The only real modification required to the older Atlas-Kato drive, since those older shells had body-mounted couplers, is to either body mount them on the newer shell, or build a coupler mount extension on the chassis, which is what we elected to do.
Above: drilling holes in the frame and pieces of brass to make chassis-mounted coupler mounts on the older Atlas-Kato C424/C425 chassis.
Thick brass 0.040″ strip was cut to size into two extensions, and holes were drilled in each for mounting to the chassis. Two holes were then drilled into the chassis ends, and everything was tapped for 2-56 screws. The ends were then fastened with short 2-56 3/16” screws , and once everything was lined up and fit snug, coupler pockets were test-fit and another hole was drilled in each brass mount and tapped for a 2-56 screw.
Above: Holes drilled in the frame and brass extensions. The holes in the extensions were drilled a little bit larger to enable minor adjustment.
Above: once tapped for 2-56 screws, the extensions were added and screwed to the frame using short 2-56 screws.
A small styrene mount was then required to be build up at the ends, to get the correct coupler box height.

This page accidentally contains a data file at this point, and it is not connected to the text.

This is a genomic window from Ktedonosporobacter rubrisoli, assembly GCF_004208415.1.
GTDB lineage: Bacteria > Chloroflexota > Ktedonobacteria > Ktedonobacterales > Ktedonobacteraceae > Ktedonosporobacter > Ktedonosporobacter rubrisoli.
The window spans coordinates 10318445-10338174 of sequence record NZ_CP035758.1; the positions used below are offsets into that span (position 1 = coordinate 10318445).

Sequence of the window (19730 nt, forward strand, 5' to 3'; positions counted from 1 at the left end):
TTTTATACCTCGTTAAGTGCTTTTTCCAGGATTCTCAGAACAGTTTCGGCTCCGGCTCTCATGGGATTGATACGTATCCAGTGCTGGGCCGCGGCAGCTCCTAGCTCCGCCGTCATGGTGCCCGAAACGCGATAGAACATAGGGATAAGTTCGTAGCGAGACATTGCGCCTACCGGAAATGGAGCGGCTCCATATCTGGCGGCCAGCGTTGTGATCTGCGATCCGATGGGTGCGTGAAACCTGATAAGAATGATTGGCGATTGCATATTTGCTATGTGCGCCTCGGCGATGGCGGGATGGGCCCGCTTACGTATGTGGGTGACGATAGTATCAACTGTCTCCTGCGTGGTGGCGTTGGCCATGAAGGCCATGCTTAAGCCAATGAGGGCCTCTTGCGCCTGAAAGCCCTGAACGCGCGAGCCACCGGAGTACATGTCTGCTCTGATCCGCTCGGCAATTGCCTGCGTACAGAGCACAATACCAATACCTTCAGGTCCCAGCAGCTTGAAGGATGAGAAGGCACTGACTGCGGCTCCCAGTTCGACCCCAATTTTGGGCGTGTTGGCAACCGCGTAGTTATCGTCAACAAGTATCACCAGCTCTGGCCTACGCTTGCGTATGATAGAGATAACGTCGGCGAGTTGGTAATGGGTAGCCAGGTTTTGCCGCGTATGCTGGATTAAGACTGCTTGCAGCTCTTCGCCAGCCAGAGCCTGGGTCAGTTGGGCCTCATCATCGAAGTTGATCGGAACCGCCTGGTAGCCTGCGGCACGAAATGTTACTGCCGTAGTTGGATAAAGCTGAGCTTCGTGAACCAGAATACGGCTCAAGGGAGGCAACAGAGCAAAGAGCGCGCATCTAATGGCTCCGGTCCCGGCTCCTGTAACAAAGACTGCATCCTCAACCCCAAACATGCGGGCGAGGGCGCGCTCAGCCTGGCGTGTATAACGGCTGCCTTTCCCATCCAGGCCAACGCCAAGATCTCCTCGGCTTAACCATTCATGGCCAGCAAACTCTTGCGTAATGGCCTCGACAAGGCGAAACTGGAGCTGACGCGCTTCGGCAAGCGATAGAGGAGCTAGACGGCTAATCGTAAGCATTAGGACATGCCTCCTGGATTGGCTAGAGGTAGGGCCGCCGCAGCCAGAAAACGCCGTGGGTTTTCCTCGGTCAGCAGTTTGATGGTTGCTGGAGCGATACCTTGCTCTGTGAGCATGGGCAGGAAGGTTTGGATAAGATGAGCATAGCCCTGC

Above: In addition to the 0.040″ brass extensions, a small styrene mount about 0.060″ thick was made to get the Kadee coupler boxes to the correct height. Some extra styrene bits were added to act as a “stop” when the coupler boxes are inserted.
Above: the modified Atlas-Kato chassis, with end coupler extensions added and some new lighting. Rebuilt fuel tank also added (see next section).
Another modification I made was to the weights, which are hefty, but just sit loose inside the Atlas-Kato shell. I filed the inside tips down a bit so they were level with the stock plastic grey conduct on top of the motor, drilled and tapped, and fastened the weights on with thick styrene bits.
At this point one can make any wiring changes, add a decoder, better lighting, etc. I added a pair of 3mm sunny white LEDs and 680ohm resistors to each end, just hardwired to the stock lighting system for now. They’re suspended at each end from wire CA glued to the ends of the weight at headlight level. Notches were cut under the front weight to allow room to run the headlights so they didn’t interfere with the gear tower.
Since I acquired an Atlas/Kato C425 drive for my CP C424 project, it came with the solid one-piece fuel tank, but needed the proper split fuel tank. There’s a guy on eBay that sells Atlas parts who usually has that sort of thing, but unfortunately no bueno.